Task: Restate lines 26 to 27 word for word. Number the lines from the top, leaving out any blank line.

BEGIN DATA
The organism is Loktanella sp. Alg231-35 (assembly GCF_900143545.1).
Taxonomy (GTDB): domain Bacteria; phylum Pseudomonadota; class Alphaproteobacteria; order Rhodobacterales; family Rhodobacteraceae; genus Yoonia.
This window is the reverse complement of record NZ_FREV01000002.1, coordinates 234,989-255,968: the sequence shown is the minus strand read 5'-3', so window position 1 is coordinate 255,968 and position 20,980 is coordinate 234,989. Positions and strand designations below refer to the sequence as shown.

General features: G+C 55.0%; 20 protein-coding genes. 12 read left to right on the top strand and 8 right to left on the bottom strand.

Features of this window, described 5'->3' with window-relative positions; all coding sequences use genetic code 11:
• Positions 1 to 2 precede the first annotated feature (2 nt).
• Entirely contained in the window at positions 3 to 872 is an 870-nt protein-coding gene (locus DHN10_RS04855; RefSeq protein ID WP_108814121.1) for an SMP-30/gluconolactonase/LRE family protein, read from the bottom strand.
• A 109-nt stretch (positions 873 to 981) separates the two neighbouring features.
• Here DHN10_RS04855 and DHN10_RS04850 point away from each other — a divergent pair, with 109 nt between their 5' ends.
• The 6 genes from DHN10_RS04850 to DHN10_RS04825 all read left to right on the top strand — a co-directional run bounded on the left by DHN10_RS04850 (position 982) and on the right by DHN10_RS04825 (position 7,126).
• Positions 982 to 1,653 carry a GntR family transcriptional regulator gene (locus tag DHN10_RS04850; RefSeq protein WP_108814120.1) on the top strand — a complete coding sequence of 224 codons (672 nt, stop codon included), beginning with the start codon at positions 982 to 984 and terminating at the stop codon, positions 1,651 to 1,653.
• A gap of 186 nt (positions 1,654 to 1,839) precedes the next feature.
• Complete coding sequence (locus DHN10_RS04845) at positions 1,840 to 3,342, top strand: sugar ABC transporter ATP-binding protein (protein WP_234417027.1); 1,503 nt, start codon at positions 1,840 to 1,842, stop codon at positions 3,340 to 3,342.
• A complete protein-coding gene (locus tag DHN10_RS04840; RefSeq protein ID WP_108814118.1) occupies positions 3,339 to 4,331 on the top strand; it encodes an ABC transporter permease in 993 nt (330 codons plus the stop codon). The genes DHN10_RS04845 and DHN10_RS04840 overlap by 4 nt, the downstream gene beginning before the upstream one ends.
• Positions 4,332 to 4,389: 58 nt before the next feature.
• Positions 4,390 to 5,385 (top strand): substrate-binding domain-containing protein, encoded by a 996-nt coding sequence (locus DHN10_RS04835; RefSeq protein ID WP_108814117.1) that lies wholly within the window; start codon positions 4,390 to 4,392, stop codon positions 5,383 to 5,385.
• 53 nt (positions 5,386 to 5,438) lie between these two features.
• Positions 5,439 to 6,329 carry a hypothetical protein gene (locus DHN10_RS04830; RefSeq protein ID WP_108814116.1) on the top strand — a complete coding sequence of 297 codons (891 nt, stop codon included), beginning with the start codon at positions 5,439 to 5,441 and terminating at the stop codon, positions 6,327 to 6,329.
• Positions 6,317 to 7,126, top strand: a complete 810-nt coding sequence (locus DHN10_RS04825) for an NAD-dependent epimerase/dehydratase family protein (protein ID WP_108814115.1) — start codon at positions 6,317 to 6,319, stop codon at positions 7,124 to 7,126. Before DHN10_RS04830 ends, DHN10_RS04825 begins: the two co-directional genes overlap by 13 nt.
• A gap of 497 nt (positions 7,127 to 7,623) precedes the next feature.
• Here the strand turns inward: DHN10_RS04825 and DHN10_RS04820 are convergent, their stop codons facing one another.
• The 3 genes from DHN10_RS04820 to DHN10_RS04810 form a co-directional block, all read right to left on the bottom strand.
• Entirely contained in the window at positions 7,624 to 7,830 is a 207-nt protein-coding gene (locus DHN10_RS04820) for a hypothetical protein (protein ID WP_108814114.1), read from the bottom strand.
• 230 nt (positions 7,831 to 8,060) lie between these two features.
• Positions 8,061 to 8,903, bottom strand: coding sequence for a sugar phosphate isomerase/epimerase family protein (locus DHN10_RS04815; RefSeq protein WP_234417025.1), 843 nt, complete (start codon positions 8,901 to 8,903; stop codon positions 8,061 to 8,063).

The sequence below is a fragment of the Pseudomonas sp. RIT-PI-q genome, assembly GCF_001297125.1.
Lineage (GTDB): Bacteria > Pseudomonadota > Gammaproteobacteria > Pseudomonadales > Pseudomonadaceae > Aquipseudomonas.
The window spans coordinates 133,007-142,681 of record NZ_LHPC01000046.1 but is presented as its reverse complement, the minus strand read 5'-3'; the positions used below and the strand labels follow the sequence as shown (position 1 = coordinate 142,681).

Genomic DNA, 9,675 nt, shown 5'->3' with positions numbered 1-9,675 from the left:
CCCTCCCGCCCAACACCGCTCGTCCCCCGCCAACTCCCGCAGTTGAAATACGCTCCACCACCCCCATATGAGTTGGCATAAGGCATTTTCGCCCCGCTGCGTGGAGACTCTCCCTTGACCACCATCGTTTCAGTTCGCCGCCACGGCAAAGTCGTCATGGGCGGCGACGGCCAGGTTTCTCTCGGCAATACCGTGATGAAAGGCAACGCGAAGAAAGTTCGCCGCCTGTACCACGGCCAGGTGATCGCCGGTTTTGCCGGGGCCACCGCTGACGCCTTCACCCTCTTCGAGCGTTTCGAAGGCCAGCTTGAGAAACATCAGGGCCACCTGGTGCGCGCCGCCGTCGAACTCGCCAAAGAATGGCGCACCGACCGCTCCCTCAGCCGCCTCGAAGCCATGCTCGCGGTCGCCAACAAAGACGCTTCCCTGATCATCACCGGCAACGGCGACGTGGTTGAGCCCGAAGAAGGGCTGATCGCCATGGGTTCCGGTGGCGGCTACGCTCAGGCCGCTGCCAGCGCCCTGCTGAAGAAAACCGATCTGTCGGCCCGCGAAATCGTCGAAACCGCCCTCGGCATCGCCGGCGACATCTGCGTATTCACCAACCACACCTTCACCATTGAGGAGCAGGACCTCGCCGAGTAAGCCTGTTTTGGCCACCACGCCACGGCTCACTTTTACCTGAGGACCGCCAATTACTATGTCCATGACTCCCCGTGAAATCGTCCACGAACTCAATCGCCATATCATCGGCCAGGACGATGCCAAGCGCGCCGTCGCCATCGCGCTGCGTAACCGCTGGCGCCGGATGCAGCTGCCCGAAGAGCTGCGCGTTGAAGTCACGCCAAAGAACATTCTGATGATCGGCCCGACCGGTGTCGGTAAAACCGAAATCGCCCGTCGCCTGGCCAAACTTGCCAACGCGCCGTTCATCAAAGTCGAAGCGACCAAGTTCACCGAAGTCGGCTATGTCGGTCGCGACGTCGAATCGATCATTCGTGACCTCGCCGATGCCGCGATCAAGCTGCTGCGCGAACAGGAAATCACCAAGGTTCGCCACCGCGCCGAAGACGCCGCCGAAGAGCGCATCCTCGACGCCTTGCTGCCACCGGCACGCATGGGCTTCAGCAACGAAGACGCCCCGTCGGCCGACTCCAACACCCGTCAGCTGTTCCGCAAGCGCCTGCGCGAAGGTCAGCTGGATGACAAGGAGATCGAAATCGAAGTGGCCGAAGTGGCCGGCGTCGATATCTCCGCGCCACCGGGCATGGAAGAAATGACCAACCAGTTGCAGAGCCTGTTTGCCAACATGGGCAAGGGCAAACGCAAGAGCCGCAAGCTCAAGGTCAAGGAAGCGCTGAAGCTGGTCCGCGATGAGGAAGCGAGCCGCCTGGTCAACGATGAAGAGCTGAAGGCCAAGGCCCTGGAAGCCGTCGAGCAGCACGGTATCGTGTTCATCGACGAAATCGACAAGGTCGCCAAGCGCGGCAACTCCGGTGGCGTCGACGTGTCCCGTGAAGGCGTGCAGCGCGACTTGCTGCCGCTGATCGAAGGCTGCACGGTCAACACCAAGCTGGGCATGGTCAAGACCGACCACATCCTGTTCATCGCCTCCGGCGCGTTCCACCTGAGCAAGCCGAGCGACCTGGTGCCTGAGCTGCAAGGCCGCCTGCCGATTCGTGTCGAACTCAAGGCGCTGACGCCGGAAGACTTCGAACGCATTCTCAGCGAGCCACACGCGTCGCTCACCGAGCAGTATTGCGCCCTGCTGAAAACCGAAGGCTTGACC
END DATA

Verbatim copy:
The sequence below is a fragment of the Pseudomonas sp. RIT-PI-q genome, assembly GCF_001297125.1.
Lineage (GTDB): Bacteria > Pseudomonadota > Gammaproteobacteria > Pseudomonadales > Pseudomonadaceae > Aquipseudomonas.